Greetings From Uruguay: ‘At Home’ Under the Shade Trees

by | 01.05.2015 | 1:56am
Fans cheer on race contenders at Las Piedras racetrack, Uruguay

There are few things more appealing to me than going to a racetrack for the first time, especially if that track is in an out-of-the way place like Uruguay.

Yes, Uruguay, or it might be better said, “Si, Uruguay.” I came to this South American country as the guest of the Codere Group's racetrack division to see Tuesday night's Gran Premio Jose Pedro Ramirez, this country's most prestigious Group I race, one I am told was named in honor of the first president of the Jockey Club of Uruguay.

That race is at Hipodromo Nacional de Maroñas, the stately looking racetrack in the nation's capital city of Montevideo, home to more than one-third of Uruguay's 3.4 million residents. Maroñas is the track where Invasor became famous before Sheikh Hamdan's Shadwell Stud acquired him, bringing him to North America, where a Horse of the Year campaign was capped by a victory in the Breeders' Cup Classic. Invasor, who also won the Dubai World Cup, was elected to the National Museum of Racing Hall of Fame in Saratoga Springs, N.Y., in 2013.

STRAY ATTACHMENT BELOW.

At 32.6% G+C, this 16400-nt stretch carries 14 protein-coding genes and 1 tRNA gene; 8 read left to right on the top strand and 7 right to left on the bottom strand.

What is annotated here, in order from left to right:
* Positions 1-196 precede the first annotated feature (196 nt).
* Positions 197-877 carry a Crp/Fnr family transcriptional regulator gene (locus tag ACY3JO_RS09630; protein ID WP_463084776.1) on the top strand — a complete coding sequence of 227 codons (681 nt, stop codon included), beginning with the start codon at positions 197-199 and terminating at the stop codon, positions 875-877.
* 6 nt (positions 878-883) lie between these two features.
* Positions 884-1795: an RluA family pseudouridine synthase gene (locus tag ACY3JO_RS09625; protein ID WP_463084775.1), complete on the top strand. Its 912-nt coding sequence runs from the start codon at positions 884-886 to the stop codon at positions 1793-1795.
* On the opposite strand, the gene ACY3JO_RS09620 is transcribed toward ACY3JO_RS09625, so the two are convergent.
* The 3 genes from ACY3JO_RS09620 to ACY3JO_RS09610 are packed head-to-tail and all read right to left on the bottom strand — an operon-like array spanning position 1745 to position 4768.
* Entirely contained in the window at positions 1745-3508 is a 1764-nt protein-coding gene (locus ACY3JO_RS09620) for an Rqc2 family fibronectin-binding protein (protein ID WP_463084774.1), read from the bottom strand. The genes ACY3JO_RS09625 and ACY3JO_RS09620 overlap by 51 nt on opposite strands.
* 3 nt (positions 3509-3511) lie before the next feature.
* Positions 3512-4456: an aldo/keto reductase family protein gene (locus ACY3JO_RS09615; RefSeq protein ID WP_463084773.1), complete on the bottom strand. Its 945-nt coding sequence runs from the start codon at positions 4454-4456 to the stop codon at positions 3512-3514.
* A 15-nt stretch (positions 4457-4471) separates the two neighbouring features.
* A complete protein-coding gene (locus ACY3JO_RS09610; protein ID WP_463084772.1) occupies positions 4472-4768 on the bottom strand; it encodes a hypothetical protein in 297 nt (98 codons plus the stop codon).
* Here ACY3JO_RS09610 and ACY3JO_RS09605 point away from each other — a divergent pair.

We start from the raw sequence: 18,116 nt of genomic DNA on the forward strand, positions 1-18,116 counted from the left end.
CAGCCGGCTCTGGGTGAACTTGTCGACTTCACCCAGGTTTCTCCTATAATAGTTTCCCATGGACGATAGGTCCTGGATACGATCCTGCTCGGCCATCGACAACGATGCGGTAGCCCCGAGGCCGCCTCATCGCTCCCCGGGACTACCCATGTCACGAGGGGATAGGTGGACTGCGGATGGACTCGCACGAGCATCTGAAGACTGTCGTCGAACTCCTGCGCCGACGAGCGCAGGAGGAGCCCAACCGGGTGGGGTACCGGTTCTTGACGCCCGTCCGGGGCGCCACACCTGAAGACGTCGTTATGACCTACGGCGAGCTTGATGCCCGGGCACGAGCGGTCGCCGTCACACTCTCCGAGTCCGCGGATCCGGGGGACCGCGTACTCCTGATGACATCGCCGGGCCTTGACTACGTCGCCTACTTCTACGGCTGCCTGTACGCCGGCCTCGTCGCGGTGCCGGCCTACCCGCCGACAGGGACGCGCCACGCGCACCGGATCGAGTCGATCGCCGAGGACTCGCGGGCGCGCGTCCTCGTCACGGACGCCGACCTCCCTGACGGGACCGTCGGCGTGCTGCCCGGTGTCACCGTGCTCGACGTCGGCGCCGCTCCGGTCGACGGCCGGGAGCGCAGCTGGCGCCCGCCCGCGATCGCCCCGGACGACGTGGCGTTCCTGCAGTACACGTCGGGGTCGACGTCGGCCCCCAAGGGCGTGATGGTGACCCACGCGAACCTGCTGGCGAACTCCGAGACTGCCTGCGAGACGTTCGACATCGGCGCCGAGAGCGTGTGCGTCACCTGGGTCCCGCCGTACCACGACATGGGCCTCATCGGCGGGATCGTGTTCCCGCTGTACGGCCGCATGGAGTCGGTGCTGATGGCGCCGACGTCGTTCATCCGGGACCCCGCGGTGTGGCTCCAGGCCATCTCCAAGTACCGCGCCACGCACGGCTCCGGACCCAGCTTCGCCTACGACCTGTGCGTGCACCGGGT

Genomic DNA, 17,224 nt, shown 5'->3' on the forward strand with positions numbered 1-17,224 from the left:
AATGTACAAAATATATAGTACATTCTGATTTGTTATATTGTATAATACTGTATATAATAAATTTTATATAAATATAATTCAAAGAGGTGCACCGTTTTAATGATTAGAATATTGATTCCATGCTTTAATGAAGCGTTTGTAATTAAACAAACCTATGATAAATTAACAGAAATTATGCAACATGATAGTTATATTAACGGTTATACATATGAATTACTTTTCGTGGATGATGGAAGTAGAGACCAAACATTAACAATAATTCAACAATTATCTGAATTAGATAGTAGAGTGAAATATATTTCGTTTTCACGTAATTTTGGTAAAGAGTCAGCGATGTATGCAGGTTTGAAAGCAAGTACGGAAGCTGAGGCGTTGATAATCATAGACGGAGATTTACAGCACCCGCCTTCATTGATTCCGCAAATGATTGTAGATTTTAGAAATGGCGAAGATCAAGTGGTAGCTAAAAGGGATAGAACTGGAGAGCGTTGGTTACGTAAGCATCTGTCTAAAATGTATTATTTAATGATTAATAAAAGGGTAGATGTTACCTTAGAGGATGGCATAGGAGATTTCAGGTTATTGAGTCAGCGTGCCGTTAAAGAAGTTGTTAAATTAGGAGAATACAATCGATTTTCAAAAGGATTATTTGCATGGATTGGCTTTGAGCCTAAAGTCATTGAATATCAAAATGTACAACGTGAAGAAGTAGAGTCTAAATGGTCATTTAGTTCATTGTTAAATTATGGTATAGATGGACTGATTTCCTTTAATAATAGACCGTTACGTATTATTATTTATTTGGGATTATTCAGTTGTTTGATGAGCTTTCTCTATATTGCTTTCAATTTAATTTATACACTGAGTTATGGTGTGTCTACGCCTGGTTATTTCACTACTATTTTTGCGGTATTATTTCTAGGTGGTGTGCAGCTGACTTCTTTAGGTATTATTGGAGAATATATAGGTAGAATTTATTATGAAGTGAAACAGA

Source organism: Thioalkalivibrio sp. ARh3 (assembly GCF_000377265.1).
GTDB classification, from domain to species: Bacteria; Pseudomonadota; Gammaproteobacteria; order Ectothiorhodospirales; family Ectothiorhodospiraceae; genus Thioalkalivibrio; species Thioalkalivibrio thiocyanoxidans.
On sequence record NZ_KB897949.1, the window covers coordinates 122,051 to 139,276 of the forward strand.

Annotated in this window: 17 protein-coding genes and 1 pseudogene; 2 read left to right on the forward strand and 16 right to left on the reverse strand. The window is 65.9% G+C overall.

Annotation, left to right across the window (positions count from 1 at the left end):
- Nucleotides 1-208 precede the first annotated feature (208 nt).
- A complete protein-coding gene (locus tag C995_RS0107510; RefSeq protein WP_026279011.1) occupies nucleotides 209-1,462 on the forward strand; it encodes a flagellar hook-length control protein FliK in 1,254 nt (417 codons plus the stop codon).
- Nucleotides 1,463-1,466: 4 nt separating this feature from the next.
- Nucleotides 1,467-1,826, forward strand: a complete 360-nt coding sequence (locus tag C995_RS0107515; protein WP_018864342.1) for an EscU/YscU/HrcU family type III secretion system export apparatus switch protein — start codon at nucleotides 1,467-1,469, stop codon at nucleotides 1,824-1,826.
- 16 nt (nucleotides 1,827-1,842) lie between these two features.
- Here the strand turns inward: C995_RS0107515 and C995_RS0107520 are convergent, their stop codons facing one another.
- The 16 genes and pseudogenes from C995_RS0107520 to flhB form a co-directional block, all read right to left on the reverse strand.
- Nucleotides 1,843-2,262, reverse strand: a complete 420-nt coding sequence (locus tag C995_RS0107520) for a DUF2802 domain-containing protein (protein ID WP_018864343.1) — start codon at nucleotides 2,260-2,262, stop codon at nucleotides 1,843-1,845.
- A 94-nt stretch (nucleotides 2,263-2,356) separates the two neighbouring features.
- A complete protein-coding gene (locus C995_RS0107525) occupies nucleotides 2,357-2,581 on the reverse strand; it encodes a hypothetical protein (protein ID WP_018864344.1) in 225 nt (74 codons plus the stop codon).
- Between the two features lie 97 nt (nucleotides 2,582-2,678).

Invasor's sweep of Uruguay's Triple Crown came in 2005, just two years after Maroñas was brought back to life. The track, founded in 1888, fell on hard times in the 1990s, closing in 1997 and reopening in 2003 with the help of Codere and a company called HSLI, which now operate Maroñas and Las Piedras jointly, infusing revenue from the casinos they operate.